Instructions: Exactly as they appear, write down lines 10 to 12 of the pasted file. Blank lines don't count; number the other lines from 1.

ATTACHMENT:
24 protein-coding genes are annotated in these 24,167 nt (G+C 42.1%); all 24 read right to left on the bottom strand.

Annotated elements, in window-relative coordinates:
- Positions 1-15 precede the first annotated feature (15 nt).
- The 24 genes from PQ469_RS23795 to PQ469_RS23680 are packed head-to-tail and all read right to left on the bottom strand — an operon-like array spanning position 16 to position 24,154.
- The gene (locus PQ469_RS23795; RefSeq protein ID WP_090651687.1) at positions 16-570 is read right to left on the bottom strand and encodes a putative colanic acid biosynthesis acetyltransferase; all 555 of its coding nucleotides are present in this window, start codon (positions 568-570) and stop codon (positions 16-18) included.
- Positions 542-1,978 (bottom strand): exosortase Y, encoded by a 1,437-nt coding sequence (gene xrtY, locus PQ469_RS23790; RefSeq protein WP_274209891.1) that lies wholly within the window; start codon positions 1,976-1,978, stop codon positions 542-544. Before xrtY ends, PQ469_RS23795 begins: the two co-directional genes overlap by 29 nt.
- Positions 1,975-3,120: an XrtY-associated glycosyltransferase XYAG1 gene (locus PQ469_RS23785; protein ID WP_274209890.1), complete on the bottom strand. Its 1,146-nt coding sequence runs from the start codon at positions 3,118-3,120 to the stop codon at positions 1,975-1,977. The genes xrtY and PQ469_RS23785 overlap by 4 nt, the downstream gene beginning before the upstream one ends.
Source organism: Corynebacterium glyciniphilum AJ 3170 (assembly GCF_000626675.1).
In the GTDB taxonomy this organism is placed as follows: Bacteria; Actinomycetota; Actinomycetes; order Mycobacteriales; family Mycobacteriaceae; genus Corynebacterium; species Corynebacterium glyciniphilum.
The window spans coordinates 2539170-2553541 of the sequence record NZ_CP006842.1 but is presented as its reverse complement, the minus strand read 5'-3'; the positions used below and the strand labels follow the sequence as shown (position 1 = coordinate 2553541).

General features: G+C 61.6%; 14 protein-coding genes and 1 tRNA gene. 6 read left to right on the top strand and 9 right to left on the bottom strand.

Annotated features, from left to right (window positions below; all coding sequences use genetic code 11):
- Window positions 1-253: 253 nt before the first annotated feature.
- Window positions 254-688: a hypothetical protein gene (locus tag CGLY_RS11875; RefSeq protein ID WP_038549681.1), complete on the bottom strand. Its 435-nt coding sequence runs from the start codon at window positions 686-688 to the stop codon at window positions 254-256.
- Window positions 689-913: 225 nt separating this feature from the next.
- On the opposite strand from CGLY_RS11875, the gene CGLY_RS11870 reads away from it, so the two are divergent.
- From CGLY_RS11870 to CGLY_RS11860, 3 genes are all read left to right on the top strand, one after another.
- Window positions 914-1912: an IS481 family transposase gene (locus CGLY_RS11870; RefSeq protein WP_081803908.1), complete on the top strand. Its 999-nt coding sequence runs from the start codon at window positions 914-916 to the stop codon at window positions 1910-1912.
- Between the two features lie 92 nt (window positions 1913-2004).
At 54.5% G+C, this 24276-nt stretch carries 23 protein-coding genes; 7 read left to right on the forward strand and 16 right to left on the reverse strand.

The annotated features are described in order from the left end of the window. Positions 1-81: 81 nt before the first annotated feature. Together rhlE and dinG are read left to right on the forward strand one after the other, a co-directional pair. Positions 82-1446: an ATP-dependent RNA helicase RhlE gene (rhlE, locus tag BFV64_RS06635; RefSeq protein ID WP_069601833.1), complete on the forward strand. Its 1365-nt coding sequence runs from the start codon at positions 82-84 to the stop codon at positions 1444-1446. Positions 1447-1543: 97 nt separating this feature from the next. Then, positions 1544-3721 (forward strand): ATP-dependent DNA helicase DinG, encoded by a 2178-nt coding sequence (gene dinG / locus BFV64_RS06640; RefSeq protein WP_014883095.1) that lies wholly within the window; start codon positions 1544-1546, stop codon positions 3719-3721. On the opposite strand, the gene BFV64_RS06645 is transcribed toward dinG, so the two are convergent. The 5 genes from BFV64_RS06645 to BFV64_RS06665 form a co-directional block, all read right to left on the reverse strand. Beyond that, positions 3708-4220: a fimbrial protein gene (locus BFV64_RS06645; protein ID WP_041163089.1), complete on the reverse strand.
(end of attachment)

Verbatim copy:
The window spans coordinates 2539170-2553541 of the sequence record NZ_CP006842.1 but is presented as its reverse complement, the minus strand read 5'-3'; the positions used below and the strand labels follow the sequence as shown (position 1 = coordinate 2553541).

General features: G+C 61.6%; 14 protein-coding genes and 1 tRNA gene. 6 read left to right on the top strand and 9 right to left on the bottom strand.

Annotated features, from left to right (window positions below; all coding sequences use genetic code 11):